• Everyone is not as fast at thinking


November 30, 2010

Goal Setting (Asking the Question)

Filed under: Goal Setting,Leadership — gabebad @ 2:05 pm
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Where do you see yourself in ____ year(s)?

I know that many of us have been asked this question on interviews and come up with some response to give to the HR or hiring manager. My question is how many of us take this seriously? In taking this question seriously have you really taken the time to answer where do you want to be in five , ten , twenty years from now. If you haven’t maybe you should just take some time and start setting some goals.

In the past few years we have all been faced with an economic recession, during this time people are losing their jobs and their patience looking for the new job. They are focused on meeting the basic needs for food clothing and shelter, but they are not looking for their passion. I have been to many seminars and workgroups in which these principals are given and everyone shakes their heads and says I will try that when I get back. Have you ever done an assessment of how soon you implement a strategy you learned in one of these courses. Most of us say we will but in reality we don’t because we get back into the same old rut and forget what we are going to implement.

The problem that we are facing is not putting it in writing, and hanging it up in our face to see every day.

to be continued…

April 28, 2010

Rite of Passage

Filed under: Leadership — gabebad @ 3:26 pm

In the next coming weeks I will speak to a group of young men, and give them some advice on what it is to be a man in the business world.  So what is a rite of passage?

rite of passage  
n.   pl. rites of passage
A ritual or ceremony signifying an event in a person’s life indicative of a transition from one stage to another, as from adolescence to adulthood.

The American Heritage® Dictionary of the English Language, Fourth Edition
Copyright © 2009 by Houghton Mifflin Company.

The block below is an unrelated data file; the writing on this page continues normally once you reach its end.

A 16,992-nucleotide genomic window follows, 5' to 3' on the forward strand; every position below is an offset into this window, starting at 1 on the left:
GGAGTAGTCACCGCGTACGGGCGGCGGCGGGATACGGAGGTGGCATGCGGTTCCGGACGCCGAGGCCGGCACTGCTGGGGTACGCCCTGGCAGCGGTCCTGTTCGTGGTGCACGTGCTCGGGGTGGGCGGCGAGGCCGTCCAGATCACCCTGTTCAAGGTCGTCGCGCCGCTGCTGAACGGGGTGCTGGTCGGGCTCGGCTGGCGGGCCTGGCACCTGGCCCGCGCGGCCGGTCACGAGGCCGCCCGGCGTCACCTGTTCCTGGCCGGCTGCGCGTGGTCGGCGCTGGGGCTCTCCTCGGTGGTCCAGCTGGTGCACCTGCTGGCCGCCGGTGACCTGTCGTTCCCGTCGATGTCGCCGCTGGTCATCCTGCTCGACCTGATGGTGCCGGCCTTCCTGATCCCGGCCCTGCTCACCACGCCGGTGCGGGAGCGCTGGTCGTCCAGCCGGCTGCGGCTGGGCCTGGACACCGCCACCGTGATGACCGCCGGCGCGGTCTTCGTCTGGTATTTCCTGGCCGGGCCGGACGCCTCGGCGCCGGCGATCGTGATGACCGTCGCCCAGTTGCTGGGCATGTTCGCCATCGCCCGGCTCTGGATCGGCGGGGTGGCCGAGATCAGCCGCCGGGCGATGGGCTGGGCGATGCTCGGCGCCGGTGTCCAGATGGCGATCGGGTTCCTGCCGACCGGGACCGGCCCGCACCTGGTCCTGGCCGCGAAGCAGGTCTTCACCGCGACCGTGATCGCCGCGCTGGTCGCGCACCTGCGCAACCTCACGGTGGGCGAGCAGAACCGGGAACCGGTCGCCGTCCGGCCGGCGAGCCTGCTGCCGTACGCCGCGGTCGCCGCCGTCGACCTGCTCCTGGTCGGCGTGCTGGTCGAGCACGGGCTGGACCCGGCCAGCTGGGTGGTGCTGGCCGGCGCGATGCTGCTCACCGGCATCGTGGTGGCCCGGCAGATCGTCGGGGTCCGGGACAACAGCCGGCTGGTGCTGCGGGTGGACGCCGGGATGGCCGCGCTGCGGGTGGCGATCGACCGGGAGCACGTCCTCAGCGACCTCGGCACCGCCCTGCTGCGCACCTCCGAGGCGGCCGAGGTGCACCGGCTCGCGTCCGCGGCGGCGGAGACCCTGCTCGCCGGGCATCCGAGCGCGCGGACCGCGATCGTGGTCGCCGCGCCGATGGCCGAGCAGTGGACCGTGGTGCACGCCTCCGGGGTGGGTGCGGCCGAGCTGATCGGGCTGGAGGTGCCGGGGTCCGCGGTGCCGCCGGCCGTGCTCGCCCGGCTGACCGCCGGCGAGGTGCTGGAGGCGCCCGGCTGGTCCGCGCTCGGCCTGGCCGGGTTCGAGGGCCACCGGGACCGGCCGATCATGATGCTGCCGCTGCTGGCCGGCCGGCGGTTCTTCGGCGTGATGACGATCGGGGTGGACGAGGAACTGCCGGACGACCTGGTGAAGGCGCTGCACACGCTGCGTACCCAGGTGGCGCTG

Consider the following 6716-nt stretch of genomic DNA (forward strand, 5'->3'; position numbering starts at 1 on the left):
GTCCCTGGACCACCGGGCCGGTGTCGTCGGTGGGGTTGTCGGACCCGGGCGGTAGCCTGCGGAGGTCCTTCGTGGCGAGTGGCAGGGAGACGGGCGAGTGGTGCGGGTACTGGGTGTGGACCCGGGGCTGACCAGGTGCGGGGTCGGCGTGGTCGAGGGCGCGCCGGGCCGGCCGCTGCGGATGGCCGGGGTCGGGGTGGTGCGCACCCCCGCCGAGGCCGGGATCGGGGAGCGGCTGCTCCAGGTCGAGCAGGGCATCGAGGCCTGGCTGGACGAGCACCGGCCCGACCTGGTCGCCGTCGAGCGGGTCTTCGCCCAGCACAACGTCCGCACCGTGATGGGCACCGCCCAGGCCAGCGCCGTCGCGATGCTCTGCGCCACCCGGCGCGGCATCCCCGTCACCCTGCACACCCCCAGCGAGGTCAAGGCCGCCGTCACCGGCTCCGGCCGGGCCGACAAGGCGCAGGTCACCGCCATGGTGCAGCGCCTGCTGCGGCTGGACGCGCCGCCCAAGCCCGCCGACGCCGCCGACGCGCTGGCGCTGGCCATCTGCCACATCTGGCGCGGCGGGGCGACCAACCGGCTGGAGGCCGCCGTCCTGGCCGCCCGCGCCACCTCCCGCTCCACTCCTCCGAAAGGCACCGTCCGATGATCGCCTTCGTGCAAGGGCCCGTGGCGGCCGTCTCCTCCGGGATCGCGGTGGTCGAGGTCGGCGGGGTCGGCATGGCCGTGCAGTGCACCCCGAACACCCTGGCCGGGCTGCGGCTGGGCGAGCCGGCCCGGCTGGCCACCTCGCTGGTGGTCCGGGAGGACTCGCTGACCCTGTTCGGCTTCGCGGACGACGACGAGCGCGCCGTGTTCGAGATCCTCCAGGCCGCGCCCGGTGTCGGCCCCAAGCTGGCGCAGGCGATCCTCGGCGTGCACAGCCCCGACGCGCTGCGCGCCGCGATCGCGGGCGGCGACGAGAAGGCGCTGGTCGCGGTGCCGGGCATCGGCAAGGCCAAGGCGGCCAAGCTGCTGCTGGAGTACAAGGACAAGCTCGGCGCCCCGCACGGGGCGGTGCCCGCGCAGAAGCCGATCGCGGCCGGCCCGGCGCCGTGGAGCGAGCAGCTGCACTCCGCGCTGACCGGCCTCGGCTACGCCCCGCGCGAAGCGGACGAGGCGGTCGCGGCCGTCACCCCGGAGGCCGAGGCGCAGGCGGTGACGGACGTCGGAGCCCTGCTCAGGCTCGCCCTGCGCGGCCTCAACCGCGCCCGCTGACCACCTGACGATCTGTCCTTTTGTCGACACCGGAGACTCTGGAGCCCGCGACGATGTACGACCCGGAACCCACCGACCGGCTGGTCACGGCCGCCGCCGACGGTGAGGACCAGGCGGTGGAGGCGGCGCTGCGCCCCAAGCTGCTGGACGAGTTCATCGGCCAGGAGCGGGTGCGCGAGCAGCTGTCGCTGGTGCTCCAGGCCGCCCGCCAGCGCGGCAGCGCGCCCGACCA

Published by Houghton Mifflin Company. All rights reserved.
Cite This Source

What is your rite of passage?

April 18, 2010

Student Business Case Competition

Filed under: Leadership — gabebad @ 9:00 pm
Tags: ,

As most of us have learned throughout our lives to deal with disappointment, it is always remarkable how our students will deal with and approach what they believe is fair/unfair.

In order for us to improve over time we need the ability to take and receive feedback.  As in real world examples a business case competition prepares our students for what types of questions an executive in the boardroom asks to employees and consultants. Over the past few weeks Graduate, Undergraduate, and High School students have been preparing to deliver an interesting case about financial planning, forecasting, and customer wants and needs in the retail market.  In this preparation there are long nights a lot of research and then need for information to summarized.  The students have had  time to prepare for what is necessary to deliver a presentation to a panel of judges.

The case competition teams were able to impress the judges and the competition.  This experience showed our high school students that anything is possible and that they could also do the presentation and why we show them the skills that we know will be necessary in college and their professional careers.

What will be next for them?  the Sage continues